The University Hospitals Elyria Center HTM department is, from right to left, Mark Kundrick, John Hojnacki, Larry Liszeski, John Mouhanna and Allan McHugh. Not pictured is Jennifer Light.
By K. Richard Douglas
The city of Elyria, Ohio sits in the western metro-Cleveland portion of the state. The city includes attractions like the Black River Reservation and the Hickories Museum. The city is the county seat of Lorain County. Close to the Lake Erie shoreline, it is a good place to visit during the summer or fall months.
Meeting the health care needs of the local population is University Hospitals Elyria Medical Center. The medical center has been serving the people of Lorain County for more than 100 years. The medical center is part of the University Hospitals Health Care System in northeast Ohio.
The Sodexo Healthcare Technology Management team that handles medical equipment management at the facility helps out colleagues at other system locations as well.
“Besides the main hospital, the Elyria HTM team supports four other health care centers and a number of clinics, wound care centers and other smaller sites. As part of a larger system, we also mutually support other hospital HTM teams across the enterprise as needed,” says Larry Liszeski, CBET, supervisor of clinical engineering/healthcare technology management at UH Elyria Medical Center.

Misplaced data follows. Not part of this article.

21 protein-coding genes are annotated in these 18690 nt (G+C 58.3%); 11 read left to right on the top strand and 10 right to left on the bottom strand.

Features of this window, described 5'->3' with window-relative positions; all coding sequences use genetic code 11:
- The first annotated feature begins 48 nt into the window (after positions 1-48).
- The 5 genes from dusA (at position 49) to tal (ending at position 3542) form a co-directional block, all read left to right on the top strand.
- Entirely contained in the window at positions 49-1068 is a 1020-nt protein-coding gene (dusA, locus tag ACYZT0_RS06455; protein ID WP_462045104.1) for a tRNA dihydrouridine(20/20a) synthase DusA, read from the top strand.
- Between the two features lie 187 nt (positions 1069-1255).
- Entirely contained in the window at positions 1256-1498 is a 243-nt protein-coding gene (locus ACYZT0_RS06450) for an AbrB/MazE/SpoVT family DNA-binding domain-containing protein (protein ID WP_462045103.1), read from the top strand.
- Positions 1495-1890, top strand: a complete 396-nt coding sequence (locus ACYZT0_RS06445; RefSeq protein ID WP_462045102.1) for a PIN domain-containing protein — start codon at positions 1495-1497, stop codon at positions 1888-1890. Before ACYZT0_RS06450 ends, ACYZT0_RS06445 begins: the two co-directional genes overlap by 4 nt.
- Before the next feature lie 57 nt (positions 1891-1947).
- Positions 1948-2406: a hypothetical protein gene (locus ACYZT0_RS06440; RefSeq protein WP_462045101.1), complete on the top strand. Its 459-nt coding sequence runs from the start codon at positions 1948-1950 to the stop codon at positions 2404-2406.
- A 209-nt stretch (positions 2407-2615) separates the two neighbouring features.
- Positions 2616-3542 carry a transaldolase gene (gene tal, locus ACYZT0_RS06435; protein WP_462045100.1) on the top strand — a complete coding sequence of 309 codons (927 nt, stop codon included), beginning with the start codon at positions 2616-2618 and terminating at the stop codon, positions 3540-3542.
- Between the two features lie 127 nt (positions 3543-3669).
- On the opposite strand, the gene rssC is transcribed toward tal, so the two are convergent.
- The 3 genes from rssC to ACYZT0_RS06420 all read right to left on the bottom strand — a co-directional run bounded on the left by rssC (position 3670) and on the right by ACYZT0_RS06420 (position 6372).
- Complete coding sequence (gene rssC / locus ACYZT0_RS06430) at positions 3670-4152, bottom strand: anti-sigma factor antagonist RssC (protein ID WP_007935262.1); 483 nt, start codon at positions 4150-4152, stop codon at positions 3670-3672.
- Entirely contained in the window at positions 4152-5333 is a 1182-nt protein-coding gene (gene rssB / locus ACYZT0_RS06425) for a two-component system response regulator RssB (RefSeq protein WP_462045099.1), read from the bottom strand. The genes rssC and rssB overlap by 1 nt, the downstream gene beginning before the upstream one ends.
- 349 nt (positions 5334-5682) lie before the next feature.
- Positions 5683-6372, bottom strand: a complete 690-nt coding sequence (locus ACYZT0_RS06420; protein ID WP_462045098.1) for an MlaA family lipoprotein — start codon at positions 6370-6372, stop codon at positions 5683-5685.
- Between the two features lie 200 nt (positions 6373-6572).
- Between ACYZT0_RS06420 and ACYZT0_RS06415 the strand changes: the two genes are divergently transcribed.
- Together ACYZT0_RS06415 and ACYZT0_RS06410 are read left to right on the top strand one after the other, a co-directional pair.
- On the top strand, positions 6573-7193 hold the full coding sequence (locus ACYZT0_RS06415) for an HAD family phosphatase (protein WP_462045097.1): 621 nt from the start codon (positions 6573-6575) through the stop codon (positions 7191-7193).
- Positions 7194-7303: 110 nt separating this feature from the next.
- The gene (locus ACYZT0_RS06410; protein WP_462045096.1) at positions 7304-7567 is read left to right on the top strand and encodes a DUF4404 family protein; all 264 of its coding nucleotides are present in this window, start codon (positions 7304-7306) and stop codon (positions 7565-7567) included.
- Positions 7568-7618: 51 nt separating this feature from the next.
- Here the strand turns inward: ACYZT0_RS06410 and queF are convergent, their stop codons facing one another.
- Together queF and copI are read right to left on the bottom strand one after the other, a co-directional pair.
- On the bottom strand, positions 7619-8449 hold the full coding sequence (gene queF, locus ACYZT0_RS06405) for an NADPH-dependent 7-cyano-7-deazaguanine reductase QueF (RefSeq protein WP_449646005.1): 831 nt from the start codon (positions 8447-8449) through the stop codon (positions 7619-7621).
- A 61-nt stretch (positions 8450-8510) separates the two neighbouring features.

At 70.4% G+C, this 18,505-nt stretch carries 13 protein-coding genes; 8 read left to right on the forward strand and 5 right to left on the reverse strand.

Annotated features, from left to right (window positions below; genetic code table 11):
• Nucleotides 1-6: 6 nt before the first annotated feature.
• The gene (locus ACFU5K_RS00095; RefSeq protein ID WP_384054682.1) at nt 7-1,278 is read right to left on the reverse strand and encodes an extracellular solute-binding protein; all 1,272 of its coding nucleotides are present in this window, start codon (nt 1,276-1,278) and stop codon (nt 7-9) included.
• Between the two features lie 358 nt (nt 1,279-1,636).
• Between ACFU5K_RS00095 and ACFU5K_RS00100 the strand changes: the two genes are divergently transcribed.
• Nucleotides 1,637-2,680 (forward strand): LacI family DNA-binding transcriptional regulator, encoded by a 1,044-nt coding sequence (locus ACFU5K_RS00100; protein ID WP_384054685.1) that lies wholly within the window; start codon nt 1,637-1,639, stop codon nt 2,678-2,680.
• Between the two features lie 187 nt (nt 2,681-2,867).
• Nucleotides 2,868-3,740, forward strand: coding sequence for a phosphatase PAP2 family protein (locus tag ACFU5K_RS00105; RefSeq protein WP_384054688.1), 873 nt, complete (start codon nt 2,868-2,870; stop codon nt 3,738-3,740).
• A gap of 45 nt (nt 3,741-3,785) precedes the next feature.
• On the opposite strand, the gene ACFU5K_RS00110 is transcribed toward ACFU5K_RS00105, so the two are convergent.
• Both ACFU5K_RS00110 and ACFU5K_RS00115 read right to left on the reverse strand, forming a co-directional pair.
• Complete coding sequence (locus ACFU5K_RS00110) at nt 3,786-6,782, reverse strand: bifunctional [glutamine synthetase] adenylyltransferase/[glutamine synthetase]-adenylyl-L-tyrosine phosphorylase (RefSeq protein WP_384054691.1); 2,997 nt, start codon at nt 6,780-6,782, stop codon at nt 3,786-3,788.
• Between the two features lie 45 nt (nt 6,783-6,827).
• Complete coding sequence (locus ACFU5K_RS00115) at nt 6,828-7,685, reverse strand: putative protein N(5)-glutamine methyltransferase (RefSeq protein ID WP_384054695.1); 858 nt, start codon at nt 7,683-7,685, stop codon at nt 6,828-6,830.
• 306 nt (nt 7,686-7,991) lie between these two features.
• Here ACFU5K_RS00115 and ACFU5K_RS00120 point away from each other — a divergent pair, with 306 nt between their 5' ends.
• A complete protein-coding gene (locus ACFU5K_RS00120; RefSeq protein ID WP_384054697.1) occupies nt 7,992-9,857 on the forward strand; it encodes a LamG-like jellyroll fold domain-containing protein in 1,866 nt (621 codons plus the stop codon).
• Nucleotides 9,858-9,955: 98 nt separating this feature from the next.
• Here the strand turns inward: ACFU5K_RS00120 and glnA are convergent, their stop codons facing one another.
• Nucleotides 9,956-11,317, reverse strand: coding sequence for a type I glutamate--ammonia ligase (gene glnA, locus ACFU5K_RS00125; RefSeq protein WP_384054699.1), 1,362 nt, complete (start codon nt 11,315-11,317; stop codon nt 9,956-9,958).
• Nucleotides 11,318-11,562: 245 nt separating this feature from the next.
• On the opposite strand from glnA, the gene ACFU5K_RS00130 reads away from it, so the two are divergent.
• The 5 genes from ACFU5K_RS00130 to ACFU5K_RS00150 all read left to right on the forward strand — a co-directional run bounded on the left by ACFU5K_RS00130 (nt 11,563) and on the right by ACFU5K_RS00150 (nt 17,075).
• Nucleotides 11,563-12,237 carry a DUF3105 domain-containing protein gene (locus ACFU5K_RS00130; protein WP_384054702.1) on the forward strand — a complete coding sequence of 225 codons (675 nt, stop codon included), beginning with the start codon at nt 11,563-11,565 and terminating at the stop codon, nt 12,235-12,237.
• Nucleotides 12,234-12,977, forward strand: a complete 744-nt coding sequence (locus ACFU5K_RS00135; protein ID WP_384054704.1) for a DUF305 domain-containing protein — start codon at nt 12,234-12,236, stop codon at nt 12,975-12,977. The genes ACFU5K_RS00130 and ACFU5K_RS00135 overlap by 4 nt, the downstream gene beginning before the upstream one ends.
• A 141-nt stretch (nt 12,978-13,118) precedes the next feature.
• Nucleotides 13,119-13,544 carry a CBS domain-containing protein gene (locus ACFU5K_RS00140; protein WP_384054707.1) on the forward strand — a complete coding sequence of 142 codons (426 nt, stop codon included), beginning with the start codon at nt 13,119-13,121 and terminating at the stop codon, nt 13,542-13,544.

The team has recently transitioned to using the up-to-date HTM moniker.
“The team at Elyria Medical Center is comprised of myself and five staff. We are part of a larger system of 19 hospitals. We are involved in the full scope of medical equipment management including life support and diagnostic imaging either through direct support or vendor service coordination,” Liszeski says.
“Most call us UH Clinical Engineering. But we recently began using UH HTM in our documentation and official communications,” he adds.
Team members include John Hojnacki, CBET/CRES, imaging tech II; John Mouhanna, lead tech; Allan McHugh, BMET II; Jennifer Light, BMET II and Mark Kundrick, BMET II.
Hojnacki handles CT, MRI, portables and ultrasound devices. Mouhanna is in charge of the operating room equipment, life support, monitoring and oversight for all departments.
McHugh is in charge of off-sites, including emergency departments, urgent care centers and surgery centers. Light is responsible for the devices in the emergency room, OB, med/surg floors as well as wound care and infusion. Kundrick handles SPD equipment, IV pumps, med/surg devices and biomed support.